By Michael Molinaro, U.S. Army Marksmanship UnitAugust 4, 2012
LONDON (Army News Service, Aug. 4, 2012) -- As Jamie Gray was conquering her past demons in women's three-position rifle Aug. 4, at the Royal Artillery Barracks here, her husband, Staff Sgt. Hank Gray, was glued to the couple's 17-inch computer monitor, watching a live stream of the event.
The U.S. Army Marksmanship Unit Soldier wasn't there in person, but as the match got closer and closer to the end, the tension inside their Phenix City, Ala., home was as thick as it was in southeast London. Jamie had dominated the event and had built a solid lead, but had been there before in Beijing only to leave empty-handed.
"Coming down to the end, you always get a little weary and then the ninth shot happened," Hank said, referring to an 8.9 she put up, the worst shot she took all day. "Over the years I have seen some crazy stuff happen over the last shot, so I was just hoping that she could put another one in."
Determined to finish the job this time around, Jamie said that she trained and practiced for that final shot more than anything else she had done the past four years. Every world cup, every training session, she would visualize it being the last shot in the Olympics with a medal on the line.
That hard work paid off when Jamie plugged a 10.8, putting an exclamation point on her dominating performance and securing the gold medal.
"I've dreaded that last shot for the last four years," Jamie said. "But I took a good shot and that was the big thing. I knew it was a good one. It looked good and felt good."
Jamie winning gold wasn't as much a surprise to her husband as it was a validation of her commitment to excellence and will to succeed. He said with the way she prepares for a match and her laser-like focus leading up to the games, a medal was well with her grasp.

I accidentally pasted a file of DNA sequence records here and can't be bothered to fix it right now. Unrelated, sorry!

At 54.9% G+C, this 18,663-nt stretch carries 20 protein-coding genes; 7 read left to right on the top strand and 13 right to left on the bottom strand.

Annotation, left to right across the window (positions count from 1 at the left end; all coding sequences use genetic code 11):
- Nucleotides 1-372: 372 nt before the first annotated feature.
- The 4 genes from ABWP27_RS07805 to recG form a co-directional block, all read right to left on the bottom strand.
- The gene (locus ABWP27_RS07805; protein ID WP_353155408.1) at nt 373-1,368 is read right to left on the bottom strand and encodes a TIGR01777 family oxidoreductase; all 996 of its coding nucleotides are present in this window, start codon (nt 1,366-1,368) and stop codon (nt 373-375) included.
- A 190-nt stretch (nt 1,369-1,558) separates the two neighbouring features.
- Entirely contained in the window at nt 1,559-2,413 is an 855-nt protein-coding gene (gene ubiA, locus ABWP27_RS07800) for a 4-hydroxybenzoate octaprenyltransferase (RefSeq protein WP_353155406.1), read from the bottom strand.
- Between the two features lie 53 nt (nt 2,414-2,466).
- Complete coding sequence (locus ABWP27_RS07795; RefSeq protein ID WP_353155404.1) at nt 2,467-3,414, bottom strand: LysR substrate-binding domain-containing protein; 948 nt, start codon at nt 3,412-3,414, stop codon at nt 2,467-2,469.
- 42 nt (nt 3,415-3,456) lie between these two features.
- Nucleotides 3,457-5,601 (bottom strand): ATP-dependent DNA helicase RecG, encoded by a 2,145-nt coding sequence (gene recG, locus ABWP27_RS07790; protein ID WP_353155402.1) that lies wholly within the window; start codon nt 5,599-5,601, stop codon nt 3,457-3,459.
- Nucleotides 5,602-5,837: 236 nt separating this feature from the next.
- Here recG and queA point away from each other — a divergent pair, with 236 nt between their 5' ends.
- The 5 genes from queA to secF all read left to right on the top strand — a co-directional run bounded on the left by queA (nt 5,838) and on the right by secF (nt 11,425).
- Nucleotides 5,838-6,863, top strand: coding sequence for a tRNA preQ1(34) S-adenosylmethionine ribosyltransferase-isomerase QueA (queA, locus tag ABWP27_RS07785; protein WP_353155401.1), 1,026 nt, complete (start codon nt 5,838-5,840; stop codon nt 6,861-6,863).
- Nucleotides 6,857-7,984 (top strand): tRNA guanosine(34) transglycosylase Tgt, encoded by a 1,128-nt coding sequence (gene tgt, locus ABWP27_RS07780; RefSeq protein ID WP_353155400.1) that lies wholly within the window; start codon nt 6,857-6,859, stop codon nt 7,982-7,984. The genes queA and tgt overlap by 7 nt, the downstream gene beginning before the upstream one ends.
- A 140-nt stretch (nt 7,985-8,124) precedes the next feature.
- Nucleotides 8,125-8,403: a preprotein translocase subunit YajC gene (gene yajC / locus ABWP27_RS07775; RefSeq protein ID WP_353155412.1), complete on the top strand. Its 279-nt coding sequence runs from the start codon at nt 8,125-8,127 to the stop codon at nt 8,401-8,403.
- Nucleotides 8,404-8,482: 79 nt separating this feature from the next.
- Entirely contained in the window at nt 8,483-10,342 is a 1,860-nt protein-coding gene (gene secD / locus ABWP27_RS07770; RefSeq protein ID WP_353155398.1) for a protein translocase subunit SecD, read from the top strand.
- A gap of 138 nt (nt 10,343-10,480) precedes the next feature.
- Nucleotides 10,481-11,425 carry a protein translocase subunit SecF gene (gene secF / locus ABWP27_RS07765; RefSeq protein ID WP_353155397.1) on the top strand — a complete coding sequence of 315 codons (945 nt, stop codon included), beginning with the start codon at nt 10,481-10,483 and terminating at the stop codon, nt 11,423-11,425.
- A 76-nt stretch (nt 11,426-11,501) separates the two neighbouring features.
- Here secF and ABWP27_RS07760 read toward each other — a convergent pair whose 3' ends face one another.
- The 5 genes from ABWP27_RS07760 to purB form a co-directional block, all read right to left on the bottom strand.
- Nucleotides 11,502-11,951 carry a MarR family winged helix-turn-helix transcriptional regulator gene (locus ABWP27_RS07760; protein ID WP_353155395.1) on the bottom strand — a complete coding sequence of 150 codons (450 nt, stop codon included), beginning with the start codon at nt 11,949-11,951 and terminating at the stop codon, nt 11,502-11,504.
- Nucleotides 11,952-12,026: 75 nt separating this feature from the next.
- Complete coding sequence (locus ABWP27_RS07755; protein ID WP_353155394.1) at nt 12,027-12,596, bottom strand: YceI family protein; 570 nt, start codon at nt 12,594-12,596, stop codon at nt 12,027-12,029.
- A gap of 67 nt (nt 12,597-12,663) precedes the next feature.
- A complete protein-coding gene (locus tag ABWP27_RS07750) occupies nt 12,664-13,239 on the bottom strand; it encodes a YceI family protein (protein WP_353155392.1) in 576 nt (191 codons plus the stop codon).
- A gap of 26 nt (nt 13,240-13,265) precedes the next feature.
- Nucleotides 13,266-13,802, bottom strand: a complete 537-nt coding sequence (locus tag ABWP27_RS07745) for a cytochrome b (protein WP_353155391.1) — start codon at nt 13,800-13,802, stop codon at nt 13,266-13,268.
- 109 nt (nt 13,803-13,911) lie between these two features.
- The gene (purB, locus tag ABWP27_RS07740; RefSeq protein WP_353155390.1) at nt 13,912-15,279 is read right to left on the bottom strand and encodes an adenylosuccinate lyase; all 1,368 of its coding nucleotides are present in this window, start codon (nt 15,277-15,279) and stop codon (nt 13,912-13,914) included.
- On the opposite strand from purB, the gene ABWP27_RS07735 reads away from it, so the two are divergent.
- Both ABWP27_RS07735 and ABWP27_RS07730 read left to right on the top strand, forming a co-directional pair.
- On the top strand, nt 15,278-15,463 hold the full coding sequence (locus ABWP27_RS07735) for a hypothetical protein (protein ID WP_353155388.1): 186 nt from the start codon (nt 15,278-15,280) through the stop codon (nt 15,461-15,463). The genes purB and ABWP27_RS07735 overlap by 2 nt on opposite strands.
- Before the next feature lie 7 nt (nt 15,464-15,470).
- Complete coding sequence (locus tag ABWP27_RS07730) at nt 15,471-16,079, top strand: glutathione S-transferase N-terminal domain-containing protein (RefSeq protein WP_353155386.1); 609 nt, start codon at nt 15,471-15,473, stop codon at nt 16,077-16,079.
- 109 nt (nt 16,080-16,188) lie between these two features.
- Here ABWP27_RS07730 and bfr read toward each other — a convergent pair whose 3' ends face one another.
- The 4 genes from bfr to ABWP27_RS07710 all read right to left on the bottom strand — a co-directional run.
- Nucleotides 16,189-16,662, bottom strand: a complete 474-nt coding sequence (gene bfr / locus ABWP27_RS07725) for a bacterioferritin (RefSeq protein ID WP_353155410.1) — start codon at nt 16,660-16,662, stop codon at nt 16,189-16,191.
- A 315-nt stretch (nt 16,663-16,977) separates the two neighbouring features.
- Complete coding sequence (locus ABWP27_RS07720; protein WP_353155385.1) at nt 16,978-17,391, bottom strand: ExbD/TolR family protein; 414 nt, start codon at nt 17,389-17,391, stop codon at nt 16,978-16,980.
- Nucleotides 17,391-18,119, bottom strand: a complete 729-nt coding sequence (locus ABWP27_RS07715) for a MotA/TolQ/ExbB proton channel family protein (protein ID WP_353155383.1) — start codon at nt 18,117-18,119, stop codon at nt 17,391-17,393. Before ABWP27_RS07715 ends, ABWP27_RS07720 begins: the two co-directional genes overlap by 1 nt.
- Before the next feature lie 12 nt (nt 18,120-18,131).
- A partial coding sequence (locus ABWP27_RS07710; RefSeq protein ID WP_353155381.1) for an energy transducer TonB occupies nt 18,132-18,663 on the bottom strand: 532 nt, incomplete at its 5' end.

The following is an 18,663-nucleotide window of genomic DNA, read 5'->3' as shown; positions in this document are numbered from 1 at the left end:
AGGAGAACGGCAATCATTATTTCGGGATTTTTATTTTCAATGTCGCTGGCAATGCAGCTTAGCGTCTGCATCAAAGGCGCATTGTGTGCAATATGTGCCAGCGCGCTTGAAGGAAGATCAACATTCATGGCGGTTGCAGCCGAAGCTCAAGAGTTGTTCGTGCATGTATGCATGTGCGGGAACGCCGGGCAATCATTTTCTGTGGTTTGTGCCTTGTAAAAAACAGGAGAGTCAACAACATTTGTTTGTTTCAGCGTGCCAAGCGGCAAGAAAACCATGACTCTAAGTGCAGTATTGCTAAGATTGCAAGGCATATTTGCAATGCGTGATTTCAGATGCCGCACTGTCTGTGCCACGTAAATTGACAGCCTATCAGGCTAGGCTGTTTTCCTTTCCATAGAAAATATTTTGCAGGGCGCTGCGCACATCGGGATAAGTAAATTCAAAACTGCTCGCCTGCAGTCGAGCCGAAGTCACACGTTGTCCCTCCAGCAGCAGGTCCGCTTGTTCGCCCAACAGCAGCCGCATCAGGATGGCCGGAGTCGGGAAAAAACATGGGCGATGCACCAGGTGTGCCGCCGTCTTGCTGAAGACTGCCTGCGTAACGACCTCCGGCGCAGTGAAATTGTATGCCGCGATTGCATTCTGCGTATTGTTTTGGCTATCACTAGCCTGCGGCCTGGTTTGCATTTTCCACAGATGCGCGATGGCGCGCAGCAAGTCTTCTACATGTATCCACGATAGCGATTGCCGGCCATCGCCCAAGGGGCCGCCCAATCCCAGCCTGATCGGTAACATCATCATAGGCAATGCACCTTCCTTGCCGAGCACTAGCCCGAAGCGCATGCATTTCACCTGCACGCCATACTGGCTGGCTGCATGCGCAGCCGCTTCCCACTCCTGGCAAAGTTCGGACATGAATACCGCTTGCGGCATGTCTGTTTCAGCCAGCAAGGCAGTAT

"She has such a singular drive and focus when it comes to her training and shooting," Hank said. "Just between the work that she puts in and the way that she goes about her process, about preparing for an event, is awe-inspiring. She really considers everything -- she's trained for all situations."
Being a member of the USAMU family allows Jamie to train with some of the best marksmen in the world. When Hank and Jamie started dating in 2004 after meeting at a Sydney World Cup event, she was training in Colorado Springs, Colo. When things got serious and she eventually moved to the Fort Benning, Ga., area with Hank, it wasn't a coincidence that her game improved as well.
"It's awesome training at the (USAMU)," said Jamie. "You train with the best guys in the country, even the world. We have so many guys who are highly ranked at the unit that I can't ask for a better training facility. I am training in the wind all of the time -- I don't get that in Colorado."
"We push each other all of the time. They push me and I definitely push them."
One of the first things the couple decided once Jamie secured a spot in the Olympics was Hank would not travel to London to cheer her on from the stands. Hank said her shooting was off the charts and he didn't want to provide any distraction for her while she was in London. Amid the hoopla of winning the gold medal, there was one more thing Jamie had to do before walking out to receive it.
"She called me real quick in between the match and the ceremony," Hank said. "It was short, but I told her how proud I was of her. It was an awesome moment."
Hank said every time he hears the national anthem played during the Olympics, his eyes are liable to well up. However this time, while watching his wife on the podium as the anthem played and Old Glory was raised, tears rolled down Hank's face as he stood inside their home. His wife's will to win finally paid off.
"I suppose I can pick her up from the airport, instead of have her travel (on the shuttle)," Hank said with a laugh. "I am so proud of her. She said after Beijing that her best needed to be better. Today it was."